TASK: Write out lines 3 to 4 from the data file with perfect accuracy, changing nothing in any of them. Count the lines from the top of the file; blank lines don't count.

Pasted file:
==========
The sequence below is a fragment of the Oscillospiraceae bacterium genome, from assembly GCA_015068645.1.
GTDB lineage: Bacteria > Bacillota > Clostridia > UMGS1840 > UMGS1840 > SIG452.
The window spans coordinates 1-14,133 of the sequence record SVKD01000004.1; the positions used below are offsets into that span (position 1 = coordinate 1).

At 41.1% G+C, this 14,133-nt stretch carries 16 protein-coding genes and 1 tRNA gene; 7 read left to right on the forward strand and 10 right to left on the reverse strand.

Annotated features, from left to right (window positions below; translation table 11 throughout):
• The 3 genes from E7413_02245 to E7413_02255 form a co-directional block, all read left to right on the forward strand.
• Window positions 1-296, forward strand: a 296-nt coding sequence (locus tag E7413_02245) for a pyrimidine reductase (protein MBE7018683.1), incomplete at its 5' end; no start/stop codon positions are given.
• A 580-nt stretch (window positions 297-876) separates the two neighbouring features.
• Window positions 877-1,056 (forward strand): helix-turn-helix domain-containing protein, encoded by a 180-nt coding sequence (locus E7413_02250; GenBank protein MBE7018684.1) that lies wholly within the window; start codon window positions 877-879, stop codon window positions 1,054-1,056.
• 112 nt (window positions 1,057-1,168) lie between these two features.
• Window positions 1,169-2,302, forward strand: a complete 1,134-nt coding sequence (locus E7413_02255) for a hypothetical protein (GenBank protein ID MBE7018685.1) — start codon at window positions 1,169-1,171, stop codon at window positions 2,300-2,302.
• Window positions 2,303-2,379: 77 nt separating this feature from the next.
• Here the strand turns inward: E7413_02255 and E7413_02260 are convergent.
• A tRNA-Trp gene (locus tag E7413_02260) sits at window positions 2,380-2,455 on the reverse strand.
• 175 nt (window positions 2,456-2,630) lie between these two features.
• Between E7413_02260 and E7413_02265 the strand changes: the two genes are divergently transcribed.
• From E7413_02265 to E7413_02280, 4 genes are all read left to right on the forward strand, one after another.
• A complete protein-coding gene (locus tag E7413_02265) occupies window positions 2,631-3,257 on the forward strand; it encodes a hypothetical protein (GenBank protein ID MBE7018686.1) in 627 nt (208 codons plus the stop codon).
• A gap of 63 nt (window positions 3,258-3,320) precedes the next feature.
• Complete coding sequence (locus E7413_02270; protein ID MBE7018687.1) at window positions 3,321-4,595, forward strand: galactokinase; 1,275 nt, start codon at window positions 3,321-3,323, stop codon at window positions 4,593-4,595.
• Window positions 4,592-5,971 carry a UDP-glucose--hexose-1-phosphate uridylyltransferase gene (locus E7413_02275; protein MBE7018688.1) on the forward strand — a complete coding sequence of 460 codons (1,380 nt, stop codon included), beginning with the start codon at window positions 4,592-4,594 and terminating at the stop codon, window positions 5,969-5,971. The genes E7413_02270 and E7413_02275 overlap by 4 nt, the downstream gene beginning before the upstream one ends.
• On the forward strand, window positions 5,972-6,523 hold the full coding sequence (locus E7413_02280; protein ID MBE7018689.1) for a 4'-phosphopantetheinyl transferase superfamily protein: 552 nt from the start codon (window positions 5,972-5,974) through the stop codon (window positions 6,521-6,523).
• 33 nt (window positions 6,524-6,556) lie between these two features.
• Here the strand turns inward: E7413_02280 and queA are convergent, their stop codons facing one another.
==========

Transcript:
The window spans coordinates 1-14,133 of the sequence record SVKD01000004.1; the positions used below are offsets into that span (position 1 = coordinate 1).

At 41.1% G+C, this 14,133-nt stretch carries 16 protein-coding genes and 1 tRNA gene; 7 read left to right on the forward strand and 10 right to left on the reverse strand.